N. W. John, S. R. Pop, T. W. D. Day, P. D. Ritsos, and C. J. Headleand, “The Implementation and Validation of a Virtual Environment for Training Powered Wheelchair Manoeuvres,” IEEE Transactions on Visualization and Computer Graphics, vol. 24, no. 5, pp. 1867–1878, May 2018.
Navigating a powered wheelchair and avoiding collisions is often a daunting task for new wheelchair users. It takes time and practice to gain the coordination needed to become a competent driver and this can be even more of a challenge for someone with a disability. We present a cost-effective virtual reality (VR) application that takes advantage of consumer level VR hardware. The system can be easily deployed in an assessment centre or for home use, and does not depend on a specialized high-end virtual environment such as a Powerwall or CAVE. This paper reviews previous work that has used virtual environments technology for training tasks, particularly wheelchair simulation. We then describe the implementation of our own system and the first validation study carried out using thirty three able bodied volunteers. The study results indicate that at a significance level of 5% then there is an improvement in driving skills from the use of our VR system. We thus have the potential to develop the competency of a wheelchair user whilst avoiding the risks inherent to training in the real world. However, the occurrence of cybersickness is a particular problem in this application that will need to be addressed.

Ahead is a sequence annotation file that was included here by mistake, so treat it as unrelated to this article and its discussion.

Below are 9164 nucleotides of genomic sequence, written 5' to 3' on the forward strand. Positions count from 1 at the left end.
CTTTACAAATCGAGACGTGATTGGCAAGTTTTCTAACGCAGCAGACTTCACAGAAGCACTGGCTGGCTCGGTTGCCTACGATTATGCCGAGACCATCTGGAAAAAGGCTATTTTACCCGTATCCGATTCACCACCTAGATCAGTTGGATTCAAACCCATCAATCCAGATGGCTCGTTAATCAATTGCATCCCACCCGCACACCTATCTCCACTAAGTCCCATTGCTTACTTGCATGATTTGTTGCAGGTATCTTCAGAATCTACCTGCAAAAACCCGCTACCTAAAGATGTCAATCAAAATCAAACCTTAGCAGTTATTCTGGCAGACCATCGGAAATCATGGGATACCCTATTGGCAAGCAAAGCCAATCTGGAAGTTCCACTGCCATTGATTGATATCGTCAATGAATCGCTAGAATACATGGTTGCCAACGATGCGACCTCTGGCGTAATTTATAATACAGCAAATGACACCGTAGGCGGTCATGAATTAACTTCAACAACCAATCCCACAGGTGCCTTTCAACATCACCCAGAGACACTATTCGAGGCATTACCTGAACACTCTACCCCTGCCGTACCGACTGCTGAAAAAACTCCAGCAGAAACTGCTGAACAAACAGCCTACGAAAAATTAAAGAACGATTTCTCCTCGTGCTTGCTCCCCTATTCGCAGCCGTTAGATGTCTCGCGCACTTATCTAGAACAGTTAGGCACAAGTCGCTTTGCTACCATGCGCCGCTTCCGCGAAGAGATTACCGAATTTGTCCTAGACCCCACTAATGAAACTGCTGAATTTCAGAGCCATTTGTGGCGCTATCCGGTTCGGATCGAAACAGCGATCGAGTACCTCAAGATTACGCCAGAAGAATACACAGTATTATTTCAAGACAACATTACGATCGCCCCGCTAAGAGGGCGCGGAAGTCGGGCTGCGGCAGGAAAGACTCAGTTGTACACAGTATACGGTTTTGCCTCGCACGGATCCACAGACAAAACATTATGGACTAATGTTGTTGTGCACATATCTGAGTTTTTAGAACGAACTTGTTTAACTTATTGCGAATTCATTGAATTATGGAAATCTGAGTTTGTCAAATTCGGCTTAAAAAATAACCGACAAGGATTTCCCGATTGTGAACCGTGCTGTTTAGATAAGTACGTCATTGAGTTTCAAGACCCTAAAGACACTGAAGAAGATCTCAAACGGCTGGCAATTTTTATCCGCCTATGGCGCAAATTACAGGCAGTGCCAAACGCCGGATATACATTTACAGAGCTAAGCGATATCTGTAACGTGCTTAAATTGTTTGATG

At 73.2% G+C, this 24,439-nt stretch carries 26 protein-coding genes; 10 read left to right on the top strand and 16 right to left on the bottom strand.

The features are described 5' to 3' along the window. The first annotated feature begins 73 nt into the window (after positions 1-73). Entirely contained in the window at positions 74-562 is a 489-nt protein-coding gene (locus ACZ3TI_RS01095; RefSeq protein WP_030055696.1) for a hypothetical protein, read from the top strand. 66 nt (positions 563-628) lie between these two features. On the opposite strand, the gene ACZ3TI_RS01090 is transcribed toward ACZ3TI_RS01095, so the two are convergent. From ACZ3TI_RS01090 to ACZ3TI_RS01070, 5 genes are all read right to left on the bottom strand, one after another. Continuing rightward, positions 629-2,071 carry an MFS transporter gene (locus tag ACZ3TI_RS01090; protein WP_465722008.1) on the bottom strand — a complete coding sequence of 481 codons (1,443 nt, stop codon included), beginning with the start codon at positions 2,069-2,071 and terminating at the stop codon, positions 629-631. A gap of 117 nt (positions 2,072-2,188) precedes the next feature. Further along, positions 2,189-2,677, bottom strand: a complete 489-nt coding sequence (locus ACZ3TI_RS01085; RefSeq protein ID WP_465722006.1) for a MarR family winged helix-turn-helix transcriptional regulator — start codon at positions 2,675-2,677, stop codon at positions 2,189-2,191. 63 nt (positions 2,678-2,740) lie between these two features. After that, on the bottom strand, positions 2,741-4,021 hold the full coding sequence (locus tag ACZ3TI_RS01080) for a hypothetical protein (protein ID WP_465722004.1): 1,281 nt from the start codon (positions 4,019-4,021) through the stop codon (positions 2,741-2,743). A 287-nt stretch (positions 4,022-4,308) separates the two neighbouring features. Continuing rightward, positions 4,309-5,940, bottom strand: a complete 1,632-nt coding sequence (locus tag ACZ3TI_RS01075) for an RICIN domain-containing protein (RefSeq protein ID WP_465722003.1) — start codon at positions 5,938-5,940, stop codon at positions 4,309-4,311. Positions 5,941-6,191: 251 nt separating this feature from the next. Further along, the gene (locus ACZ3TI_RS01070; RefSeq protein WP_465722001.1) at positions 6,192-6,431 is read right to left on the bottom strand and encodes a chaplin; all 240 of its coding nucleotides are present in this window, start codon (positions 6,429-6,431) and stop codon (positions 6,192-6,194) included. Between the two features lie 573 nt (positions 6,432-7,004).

J. C. Roberts, P. D. Ritsos, S. K. Badam, D. Brodbeck, J. Kennedy, and N. Elmqvist, “Visualization Beyond the Desktop - the next big thing,” IEEE Computer Graphics and Applications, vol. 34, no. 6, pp. 26–34, Nov. 2014.
Visualization is coming of age. With visual depictions being seamlessly integrated into documents, and data visualization techniques being used to understand increasingly large and complex datasets, the term "visualization"’ is becoming used in everyday conversations. But we are on a cusp; visualization researchers need to develop and adapt to today’s new devices and tomorrow’s technology. Today, people interact with visual depictions through a mouse. Tomorrow, they’ll be touching, swiping, grasping, feeling, hearing, smelling, and even tasting data. The next big thing is multisensory visualization that goes beyond the desktop.